Third Time in History: New Zealand declares national emergency over Cyclone Gabrielle
In the third such alert in its history, New Zealand declared Tuesday a state of emergency due to Cyclone Gabrielle, which is hitting the country’s north, just weeks after Auckland and surrounding areas endured torrential downpours and flooding which killed at least four people.
More than 38,000 homes were without power on Tuesday morning. Authorities in New Zealand’s largest city, Auckland, earlier evacuated people from 50 homes around a high tower that could potentially collapse, local media reported. A number of evacuation centres have also been set up in the area.
The Minister for Emergency Management, Kieran McAnulty, has described the storm as “an unprecedented weather event”.
He signed the national declaration into place Tuesday morning. The state of emergency will apply to the Northland, Auckland, Tairawhiti, Bay of Plenty, Waikato, and Hawkes Bay regions. In addition to giving the government more power to respond to critical situations, including imposing travel restrictions, the declaration would streamline the government’s response to the disaster and provide additional resources to those affected.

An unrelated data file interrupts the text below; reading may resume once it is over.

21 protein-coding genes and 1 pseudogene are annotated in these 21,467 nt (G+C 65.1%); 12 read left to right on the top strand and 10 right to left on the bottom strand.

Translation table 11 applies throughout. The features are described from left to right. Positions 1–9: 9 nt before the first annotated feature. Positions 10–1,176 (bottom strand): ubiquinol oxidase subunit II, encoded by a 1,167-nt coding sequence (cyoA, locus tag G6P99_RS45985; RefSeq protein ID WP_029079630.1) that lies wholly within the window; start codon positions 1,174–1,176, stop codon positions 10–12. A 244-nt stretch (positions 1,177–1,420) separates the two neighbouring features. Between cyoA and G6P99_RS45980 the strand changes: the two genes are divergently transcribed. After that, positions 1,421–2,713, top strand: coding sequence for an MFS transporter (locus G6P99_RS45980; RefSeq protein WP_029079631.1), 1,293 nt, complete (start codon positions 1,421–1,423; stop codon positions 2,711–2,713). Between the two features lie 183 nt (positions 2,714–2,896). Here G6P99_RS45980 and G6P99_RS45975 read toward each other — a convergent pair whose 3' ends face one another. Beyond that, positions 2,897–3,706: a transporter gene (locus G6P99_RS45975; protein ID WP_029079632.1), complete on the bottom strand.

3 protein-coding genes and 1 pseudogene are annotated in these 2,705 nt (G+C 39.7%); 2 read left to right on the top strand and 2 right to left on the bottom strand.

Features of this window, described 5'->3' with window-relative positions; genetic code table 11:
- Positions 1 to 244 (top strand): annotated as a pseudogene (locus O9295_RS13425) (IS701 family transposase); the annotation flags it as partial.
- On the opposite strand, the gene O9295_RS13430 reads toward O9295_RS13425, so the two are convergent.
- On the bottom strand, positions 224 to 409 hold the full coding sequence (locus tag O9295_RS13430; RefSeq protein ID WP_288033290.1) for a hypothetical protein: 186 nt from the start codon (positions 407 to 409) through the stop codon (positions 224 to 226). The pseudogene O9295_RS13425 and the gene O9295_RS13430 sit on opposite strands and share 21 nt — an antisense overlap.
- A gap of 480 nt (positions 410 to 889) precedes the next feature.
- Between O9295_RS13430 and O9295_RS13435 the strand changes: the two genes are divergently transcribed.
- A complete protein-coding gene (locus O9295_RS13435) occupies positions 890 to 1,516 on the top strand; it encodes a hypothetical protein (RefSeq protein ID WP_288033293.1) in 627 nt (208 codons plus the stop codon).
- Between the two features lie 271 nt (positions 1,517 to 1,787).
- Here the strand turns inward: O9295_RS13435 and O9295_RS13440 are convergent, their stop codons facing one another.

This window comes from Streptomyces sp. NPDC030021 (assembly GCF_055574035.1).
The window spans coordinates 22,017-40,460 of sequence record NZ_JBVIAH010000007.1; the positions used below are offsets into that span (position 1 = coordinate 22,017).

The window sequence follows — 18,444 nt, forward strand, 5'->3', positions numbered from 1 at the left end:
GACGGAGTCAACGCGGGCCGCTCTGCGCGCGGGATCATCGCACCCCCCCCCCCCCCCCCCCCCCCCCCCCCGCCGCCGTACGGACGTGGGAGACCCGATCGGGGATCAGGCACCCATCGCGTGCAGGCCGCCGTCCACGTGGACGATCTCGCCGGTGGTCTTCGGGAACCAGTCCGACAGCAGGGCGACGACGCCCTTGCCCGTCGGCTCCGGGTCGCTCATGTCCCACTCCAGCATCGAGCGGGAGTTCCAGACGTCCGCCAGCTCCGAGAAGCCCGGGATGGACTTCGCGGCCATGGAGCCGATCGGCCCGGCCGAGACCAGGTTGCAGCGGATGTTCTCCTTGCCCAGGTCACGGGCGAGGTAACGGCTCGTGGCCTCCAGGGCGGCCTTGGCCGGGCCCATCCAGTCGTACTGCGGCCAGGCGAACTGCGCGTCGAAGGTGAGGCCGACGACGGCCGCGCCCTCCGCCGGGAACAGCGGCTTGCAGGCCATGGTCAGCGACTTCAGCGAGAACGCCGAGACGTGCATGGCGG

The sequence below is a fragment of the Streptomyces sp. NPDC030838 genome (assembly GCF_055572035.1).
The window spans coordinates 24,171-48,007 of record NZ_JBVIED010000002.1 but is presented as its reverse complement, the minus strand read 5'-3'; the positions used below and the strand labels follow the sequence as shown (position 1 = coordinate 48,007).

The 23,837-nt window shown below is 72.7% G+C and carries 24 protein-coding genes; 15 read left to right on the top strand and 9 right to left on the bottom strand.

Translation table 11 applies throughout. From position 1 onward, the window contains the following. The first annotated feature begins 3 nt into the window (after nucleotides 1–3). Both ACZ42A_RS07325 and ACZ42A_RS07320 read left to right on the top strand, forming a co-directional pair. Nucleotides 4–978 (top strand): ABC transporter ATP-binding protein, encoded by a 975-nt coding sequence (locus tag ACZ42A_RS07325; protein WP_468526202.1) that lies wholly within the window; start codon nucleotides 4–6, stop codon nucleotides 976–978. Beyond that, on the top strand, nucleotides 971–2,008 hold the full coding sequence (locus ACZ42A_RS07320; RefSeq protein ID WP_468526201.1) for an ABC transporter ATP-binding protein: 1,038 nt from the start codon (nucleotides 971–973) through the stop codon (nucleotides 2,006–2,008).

Prime Minister Chris Hipkins announced a $7.3 million aid package on Monday.
A landslide at Auckland’s west coast beach settlement Muriwai has critically injured a firefighter, while the second one is still missing. Search operations had to be called off after conditions became too dangerous.
Local media are publishing videos and photographs of roads under water, of houses swept to the bottom of hills by landslides, and of people sitting on top of buildings surrounded by flood water. It’s too early to estimate how many people had been injured or displaced, Hipkins mentioned. No casualties have so far been confirmed.
The cyclone is expected to continue bringing severe weather to northern and central parts as it moved southeast, roughly parallel to the coast.
The other couple of times New Zealand had declared a national emergency was when the Covid-19 pandemic hit in 2020 and after an earthquake in 2011.